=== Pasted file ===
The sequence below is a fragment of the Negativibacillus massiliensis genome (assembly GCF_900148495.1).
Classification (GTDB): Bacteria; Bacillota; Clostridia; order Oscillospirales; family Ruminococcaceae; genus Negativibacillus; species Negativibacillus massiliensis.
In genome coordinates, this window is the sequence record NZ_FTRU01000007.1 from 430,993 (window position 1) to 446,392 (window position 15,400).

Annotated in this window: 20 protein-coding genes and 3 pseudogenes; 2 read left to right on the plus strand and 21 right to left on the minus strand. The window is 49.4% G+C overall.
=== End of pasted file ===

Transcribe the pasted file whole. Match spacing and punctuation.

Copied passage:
The sequence below is a fragment of the Negativibacillus massiliensis genome (assembly GCF_900148495.1).
Classification (GTDB): Bacteria; Bacillota; Clostridia; order Oscillospirales; family Ruminococcaceae; genus Negativibacillus; species Negativibacillus massiliensis.
In genome coordinates, this window is the sequence record NZ_FTRU01000007.1 from 430,993 (window position 1) to 446,392 (window position 15,400).

Annotated in this window: 20 protein-coding genes and 3 pseudogenes; 2 read left to right on the plus strand and 21 right to left on the minus strand. The window is 49.4% G+C overall.